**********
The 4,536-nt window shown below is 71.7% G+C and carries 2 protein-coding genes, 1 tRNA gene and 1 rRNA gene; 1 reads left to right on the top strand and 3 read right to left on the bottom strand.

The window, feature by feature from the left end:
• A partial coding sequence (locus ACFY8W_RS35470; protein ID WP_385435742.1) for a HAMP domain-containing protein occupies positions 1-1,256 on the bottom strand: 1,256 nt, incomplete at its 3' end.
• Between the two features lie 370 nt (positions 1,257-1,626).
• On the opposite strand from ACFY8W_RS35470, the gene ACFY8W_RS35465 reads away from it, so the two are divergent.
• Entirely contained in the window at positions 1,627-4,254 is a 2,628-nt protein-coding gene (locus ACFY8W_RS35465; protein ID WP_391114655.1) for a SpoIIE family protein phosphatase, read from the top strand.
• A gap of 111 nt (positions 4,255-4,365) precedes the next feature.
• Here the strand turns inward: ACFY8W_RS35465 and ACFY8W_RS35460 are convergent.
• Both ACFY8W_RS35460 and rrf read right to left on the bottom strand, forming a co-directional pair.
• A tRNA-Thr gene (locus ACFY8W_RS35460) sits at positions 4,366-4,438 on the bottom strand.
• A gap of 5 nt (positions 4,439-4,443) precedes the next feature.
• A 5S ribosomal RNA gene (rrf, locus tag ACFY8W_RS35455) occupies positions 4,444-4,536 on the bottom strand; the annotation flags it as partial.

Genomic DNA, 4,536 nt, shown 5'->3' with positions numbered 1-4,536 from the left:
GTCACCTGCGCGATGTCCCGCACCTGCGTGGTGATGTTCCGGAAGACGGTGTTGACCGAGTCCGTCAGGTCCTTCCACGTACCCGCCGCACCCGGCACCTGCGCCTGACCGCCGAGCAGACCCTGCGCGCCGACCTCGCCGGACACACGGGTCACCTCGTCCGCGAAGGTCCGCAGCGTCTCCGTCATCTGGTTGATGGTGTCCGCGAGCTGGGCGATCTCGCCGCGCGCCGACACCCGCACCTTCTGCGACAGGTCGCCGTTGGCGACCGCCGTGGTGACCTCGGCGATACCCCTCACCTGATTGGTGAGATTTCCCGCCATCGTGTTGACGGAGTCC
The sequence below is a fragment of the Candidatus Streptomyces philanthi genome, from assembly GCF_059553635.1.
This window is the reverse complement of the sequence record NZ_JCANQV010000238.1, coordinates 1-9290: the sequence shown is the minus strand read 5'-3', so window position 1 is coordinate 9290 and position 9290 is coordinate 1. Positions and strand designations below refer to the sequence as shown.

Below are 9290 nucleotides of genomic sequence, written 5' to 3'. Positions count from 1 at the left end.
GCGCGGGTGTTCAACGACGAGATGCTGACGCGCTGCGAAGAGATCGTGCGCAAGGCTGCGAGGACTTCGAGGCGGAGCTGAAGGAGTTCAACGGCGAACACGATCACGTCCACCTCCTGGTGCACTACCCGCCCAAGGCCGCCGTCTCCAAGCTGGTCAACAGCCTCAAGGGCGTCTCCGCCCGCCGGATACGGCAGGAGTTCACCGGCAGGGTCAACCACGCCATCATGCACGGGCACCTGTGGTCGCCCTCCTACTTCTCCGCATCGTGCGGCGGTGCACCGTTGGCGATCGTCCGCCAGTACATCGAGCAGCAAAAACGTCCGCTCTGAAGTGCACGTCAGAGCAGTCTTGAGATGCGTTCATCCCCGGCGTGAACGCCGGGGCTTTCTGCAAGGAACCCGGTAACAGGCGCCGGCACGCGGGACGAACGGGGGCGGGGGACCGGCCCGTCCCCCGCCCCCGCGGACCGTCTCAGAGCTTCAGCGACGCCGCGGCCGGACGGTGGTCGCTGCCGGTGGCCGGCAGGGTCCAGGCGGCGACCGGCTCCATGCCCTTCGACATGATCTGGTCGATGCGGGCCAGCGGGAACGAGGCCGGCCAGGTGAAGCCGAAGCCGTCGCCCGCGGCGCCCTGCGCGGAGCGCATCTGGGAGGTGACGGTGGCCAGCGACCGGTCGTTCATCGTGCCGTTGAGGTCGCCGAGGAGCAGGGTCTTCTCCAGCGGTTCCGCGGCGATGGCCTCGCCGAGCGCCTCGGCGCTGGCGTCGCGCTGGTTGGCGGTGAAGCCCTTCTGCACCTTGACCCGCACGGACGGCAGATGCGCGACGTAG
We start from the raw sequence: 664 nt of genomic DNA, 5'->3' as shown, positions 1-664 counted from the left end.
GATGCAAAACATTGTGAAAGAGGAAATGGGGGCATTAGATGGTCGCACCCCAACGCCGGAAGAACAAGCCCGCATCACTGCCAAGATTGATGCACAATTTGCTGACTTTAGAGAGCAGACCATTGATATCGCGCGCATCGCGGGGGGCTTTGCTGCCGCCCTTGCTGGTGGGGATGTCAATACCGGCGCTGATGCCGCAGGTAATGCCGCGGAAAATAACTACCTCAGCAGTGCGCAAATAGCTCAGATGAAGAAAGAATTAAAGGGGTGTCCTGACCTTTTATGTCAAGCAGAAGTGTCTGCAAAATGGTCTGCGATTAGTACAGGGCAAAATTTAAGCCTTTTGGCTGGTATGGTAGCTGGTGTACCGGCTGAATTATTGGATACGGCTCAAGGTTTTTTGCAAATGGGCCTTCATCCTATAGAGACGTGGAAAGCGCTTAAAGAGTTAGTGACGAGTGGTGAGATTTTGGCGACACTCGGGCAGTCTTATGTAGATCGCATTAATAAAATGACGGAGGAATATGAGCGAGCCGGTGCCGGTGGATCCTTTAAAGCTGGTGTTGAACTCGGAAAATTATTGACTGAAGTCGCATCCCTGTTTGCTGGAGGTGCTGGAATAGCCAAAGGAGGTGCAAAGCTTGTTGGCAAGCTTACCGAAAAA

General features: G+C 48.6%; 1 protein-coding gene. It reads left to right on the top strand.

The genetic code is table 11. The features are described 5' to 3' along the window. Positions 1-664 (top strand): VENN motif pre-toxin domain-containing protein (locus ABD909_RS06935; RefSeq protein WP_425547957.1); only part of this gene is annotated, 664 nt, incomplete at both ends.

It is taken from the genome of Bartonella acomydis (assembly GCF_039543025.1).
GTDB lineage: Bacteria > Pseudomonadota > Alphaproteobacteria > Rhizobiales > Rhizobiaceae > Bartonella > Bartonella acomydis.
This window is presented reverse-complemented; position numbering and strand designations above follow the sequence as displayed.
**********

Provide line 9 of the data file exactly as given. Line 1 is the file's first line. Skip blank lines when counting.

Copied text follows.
• Both ACFY8W_RS35460 and rrf read right to left on the bottom strand, forming a co-directional pair.